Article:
Isaac-Davy Aronson

Producer, "Morning Edition"

Isaac-Davy Aronson is WUNC's morning news producer and can frequently be heard on air as a host and reporter. He came to North Carolina in 2011, after several years as a host at New York Public Radio in New York City.  He's been a producer, newscaster and host at Air America Radio, New York Times Radio, and Newsweek on Air.

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State of Things
11:46 am
Thu September 8, 2011

9/11 Ten Years Later

This Sunday marks the 10th anniversary of the 9/11 attacks, and Americans will be inundated with commemorations. Amidst that flood of images and stories, how can people find an intimate and meaningful way to reconnect with the events of a decade ago? At the same time, is there a collective way to memorialize a tragedy that changed the country, but changed each of us in different ways? What roles are played by artists, scholars, and theologians?

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State of Things
12:03 pm
Wed August 31, 2011

The Changing Place of Poverty

Winston-Salem, NC has the worst rate of family hunger of any metropolitan area in the nation, according to a new study by the Food Research and Action Center. Winston-Salem is only a particularly acute example of what's happening across North Carolina and the nation: increased hunger and poverty, and the suburbanization of poverty as it surges out of inner cities and pulls in the formerly middle class.

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State of Things
12:09 pm
Thu August 25, 2011

Tasers, Policing, & Civil Liberties

Taser
Credit wikipedia.org

Last month, a Charlotte jury awarded $10 million to the family of a teenager who died after a police officer used a Taser on him. Hundreds of people have died over the last decade in similar situations involving police and Taser use. Opponents of the electroshock devices say they've led to an epidemic of police brutality; police say they're effective tools that reduce injuries and deaths caused by more traditional weapons. Host Frank Stasio discusses Tasers, policing, and civil liberties with Sam Walker, an emeritus professor of criminal justice at the University of Nebraska at Omaha and author of several books on policing and accountability; Katy Parker, Legal Director of the ACLU of North Carolina; Darrel Stephens, former chief of the Charlotte-Mecklenburg Police Department; and David Cole, law professor at Georgetown University and author of "Less Safe, Less Free: Why We Are Losing the War on Terrorism." (The New Press/2007).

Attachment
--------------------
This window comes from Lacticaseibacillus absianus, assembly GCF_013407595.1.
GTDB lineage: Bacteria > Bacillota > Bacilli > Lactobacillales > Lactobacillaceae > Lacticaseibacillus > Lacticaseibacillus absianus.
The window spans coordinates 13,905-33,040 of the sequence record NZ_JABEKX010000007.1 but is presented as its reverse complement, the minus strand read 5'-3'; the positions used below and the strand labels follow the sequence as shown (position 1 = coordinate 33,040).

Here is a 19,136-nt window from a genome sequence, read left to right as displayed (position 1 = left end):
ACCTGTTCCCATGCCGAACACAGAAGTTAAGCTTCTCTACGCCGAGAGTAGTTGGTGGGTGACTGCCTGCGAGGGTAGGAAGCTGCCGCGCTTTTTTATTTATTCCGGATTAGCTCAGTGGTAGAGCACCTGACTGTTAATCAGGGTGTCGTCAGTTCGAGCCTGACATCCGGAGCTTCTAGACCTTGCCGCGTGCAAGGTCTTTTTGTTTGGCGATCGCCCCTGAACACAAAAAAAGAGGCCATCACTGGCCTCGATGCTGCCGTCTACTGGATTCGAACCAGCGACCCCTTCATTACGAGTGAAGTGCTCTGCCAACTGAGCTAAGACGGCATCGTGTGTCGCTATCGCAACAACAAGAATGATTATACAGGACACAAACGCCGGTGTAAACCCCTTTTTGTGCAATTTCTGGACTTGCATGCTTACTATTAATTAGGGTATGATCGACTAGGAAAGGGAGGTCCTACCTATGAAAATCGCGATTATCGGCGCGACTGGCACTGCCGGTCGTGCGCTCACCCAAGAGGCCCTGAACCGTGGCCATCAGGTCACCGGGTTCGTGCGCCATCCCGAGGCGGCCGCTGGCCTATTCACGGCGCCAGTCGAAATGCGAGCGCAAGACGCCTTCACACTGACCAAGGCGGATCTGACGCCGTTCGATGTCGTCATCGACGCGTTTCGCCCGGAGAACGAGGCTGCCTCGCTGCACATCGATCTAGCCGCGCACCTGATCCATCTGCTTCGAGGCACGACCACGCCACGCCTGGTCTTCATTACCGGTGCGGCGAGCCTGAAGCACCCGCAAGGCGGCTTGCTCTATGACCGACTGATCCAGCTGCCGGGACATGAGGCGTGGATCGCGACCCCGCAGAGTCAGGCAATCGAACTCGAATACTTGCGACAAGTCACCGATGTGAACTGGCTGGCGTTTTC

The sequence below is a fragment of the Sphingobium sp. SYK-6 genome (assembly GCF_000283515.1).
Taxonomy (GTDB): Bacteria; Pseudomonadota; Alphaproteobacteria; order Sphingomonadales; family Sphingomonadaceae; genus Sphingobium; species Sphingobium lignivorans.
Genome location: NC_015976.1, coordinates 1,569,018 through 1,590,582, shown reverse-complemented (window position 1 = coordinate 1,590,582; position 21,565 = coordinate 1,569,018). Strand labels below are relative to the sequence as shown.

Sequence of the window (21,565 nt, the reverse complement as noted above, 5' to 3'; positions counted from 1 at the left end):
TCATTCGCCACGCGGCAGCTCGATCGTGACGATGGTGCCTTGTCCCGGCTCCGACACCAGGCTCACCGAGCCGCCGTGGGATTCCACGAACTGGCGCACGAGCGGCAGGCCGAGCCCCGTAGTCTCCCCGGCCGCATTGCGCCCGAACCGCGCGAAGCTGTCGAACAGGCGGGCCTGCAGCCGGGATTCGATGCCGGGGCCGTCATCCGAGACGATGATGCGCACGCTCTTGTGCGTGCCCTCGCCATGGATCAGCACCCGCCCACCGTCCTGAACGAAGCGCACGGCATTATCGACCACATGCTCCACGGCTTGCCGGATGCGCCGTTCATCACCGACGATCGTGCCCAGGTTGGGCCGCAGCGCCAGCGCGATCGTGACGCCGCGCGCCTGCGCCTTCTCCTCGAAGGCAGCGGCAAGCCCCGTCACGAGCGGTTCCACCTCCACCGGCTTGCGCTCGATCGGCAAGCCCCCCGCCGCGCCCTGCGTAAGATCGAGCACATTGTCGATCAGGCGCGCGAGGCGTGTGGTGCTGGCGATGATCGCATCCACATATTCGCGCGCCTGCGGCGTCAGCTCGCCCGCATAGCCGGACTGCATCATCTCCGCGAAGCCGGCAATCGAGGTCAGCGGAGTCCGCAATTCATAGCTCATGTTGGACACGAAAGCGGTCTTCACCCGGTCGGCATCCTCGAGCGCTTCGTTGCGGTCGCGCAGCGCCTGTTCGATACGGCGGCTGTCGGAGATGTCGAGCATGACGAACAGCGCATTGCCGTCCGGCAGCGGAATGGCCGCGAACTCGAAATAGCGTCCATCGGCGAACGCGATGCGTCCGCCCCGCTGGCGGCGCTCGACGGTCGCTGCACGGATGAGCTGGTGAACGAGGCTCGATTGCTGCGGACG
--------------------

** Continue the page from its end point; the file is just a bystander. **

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State of Things
12:06 pm
Fri August 19, 2011

Protecting Intellectual Property

When Congress reconvenes after Labor Day, it will have the opportunity to consider a major expansion of online antipiracy law. The Protect-IP Act, which passed unanimously out of a Senate committee in May, would allow the government to seek a court order against a Web site allegedly violating copyright – and that site could then be entirely removed from the Internet. Industry groups including the Motion Picture Association of America and the U.S. Chamber of Commerce support the bill, but consumer rights groups and free speech advocates oppose it as a threat to a free and open Internet.